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Measuring how your heart reacts to exercise

  • Target Heart Rates

    The target heart rate is a guideline which can help you stay in a safe exercise heart rate range. This will help you improve your cardiorespiratory fitness. This means your heart and lungs will become stronger. As your age increases, your target heart rate will decrease.

    Learn how to measure your pulse / take your heart rate.

    The target heart rate, also known as THR, is based on 60 to 80 percent of a maximum heart rate. To figure your THR, use the table on this page.

    • If you keep your heart rate in the lower range of the guideline, you will be able to exercise longer and have more weight loss benefits.
    • If you keep your heart rate in the higher range of the guideline, you will have better cardiorespiratory fitness.

    If you are just starting an exercise routine, you may want to start out at 60 to 70 percent of your THR. As you become more fit, you may want to progress to 70 to 80 percent of your THR.

    Learn more about good exercise guidelines.

    Certain medicines will lower your heart rate response. Be sure to talk with your doctor if you have any questions.

    Age 60% 65% 70% 75% 80%
    20 120 130 140 150 160
    21 119 129 139 149 159
    22 119 129 139 149 158
    23 118 128 138 148 158
    24 118 127 137 147 157
    25 117 127 137 146 156
    26 116 126 136 146 155
    27 116 125 135 145 154
    28 115 125 134 144 154
    29 115 124 134 143 153
    30 114 124 133 143 152
    31 113 123 132 142 151
    32 113 122 132 141 150
    33 112 122 131 140 150
    34 112 121 130 140 149
    35 111 120 130 139 148
    36 110 120 129 138 147
    37 110 119 128 137 146
    38 109 118 127 137 146
    39 109 118 127 136 145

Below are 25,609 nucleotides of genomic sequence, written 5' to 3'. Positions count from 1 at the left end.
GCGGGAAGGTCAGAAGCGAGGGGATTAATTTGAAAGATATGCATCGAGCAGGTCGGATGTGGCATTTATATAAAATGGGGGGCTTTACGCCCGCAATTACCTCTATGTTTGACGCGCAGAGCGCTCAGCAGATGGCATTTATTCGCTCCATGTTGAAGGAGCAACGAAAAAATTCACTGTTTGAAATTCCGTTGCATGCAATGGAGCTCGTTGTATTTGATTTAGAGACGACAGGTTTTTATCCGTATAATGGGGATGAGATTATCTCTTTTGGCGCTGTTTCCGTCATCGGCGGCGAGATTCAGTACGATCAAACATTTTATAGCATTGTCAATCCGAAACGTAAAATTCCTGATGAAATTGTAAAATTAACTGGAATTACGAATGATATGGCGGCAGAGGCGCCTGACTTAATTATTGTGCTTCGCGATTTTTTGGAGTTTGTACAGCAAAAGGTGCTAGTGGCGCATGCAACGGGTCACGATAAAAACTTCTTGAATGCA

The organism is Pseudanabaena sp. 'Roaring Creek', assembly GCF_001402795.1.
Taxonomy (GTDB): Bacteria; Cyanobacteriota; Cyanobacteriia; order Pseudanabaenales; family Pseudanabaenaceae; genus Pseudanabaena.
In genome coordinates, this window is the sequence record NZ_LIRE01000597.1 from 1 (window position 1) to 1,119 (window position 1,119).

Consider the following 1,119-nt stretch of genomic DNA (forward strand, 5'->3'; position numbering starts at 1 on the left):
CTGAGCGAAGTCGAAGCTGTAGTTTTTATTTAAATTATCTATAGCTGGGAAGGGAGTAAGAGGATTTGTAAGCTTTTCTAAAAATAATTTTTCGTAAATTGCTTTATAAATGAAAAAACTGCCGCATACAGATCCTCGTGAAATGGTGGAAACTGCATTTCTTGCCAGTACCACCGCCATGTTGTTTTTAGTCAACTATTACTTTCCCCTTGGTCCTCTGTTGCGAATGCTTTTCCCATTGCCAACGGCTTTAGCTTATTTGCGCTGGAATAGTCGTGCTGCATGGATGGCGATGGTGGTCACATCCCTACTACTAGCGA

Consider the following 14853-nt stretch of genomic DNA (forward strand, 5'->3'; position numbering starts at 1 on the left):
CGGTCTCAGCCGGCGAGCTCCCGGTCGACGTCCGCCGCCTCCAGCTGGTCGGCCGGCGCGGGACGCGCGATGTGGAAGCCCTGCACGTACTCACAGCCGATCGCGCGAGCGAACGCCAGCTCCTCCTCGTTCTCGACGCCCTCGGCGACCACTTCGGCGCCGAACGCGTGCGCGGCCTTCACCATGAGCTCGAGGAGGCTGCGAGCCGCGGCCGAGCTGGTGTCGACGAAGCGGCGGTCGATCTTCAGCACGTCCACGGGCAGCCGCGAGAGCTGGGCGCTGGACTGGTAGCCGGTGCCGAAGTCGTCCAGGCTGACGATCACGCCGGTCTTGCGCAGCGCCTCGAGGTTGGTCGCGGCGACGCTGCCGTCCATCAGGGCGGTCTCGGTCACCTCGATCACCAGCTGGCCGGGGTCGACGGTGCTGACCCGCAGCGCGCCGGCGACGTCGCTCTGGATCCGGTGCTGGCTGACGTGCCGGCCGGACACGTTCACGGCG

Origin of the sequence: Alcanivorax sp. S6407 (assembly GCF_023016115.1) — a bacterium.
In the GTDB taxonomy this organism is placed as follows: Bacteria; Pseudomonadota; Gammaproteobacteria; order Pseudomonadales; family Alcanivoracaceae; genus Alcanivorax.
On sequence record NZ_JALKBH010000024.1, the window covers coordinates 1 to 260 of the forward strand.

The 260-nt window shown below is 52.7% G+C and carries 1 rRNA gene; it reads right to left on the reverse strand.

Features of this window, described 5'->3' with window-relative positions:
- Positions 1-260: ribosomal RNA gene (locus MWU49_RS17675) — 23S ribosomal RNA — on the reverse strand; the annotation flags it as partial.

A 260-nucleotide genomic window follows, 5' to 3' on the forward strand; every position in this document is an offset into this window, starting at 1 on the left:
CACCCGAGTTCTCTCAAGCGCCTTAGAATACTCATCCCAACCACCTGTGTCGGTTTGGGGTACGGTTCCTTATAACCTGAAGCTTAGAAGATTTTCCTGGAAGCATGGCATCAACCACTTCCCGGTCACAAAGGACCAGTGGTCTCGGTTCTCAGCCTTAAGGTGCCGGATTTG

40 108 117 126 135 144
    41 107 116 125 134 143
    42 107 116 125 134 142
    43 106 115 124 133 142
    44 106 114 123 132 141
    45 105 114 123 131 140
    46 104 113 122 131 139
    47 104 112 121 130 138
    48 103 112 120 129 138
    49 103 111 120 128 137
    50 102 111 119 128 136
    51 101 110 118 127 135
    52 101 109 118 126 134
    53 100 109 117 125 134
    54 100 108 116 125 133
    55 99 107 116 124 132
    56 98 107 115 123 131
    57 98 106 114 122 130
    58 97 105 113 122 130
    59 97 105 113 121 129
    60 96 104 112 120 128
    61 95 103 111 119 127
    62 95 103 111 119 126
    63 94 102 110 118 126
    64 94 101 109 117 125
    65 93 101 109 116 124
    66 92 100 108 116 123
    67 92 99 107 115 122
    68 91 99 107 114 122
    69 91 98 106 113 121
    70 90 98 105 113 120
    71 89 97 104 112 119
    72 89 96 104 111 118
    73 88 96 103 110 118
    74 88 95 102 110 117
    75 87 94 102 109 116
    76 86 94 101 108 115
    77 86 93 100 107 114
    78 85 92 99 107
    79 85 92 99 106
    80 84 91 98 105

    Measuring Metabolic Energy Equivalent (MET)

    A metabolic energy equivalent (MET) measures how much effort an activity requires from you.  

    Try to increase your average MET level during cardiac rehabilitation.  

    Gradually increase your resistance and speed to increase your MET level.

    See the Metabolic Energy Equivalent chart to see types of activities you can measure.

    Learn more about MET exercises you can do: